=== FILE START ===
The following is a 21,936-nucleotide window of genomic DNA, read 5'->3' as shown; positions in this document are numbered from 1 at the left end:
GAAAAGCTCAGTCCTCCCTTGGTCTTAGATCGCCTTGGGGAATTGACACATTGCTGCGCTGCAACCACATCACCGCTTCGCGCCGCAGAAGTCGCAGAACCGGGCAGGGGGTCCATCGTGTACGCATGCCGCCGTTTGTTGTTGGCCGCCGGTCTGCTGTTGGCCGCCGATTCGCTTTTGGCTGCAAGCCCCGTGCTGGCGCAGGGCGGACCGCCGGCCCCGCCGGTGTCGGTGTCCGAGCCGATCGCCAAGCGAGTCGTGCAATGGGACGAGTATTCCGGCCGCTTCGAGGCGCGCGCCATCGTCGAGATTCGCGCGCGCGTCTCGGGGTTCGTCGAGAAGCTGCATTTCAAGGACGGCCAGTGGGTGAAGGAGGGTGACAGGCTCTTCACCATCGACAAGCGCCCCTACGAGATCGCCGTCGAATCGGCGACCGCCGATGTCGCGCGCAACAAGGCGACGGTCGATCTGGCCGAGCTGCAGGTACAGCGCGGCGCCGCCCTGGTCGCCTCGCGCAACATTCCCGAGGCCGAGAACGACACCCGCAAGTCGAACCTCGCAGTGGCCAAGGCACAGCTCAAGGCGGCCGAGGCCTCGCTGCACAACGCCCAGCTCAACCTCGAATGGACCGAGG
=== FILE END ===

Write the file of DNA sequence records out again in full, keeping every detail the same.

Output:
The following is a 21,936-nucleotide window of genomic DNA, read 5'->3' as shown; positions in this document are numbered from 1 at the left end:
GAAAAGCTCAGTCCTCCCTTGGTCTTAGATCGCCTTGGGGAATTGACACATTGCTGCGCTGCAACCACATCACCGCTTCGCGCCGCAGAAGTCGCAGAACCGGGCAGGGGGTCCATCGTGTACGCATGCCGCCGTTTGTTGTTGGCCGCCGGTCTGCTGTTGGCCGCCGATTCGCTTTTGGCTGCAAGCCCCGTGCTGGCGCAGGGCGGACCGCCGGCCCCGCCGGTGTCGGTGTCCGAGCCGATCGCCAAGCGAGTCGTGCAATGGGACGAGTATTCCGGCCGCTTCGAGGCGCGCGCCATCGTCGAGATTCGCGCGCGCGTCTCGGGGTTCGTCGAGAAGCTGCATTTCAAGGACGGCCAGTGGGTGAAGGAGGGTGACAGGCTCTTCACCATCGACAAGCGCCCCTACGAGATCGCCGTCGAATCGGCGACCGCCGATGTCGCGCGCAACAAGGCGACGGTCGATCTGGCCGAGCTGCAGGTACAGCGCGGCGCCGCCCTGGTCGCCTCGCGCAACATTCCCGAGGCCGAGAACGACACCCGCAAGTCGAACCTCGCAGTGGCCAAGGCACAGCTCAAGGCGGCCGAGGCCTCGCTGCACAACGCCCAGCTCAACCTCGAATGGACCGAGG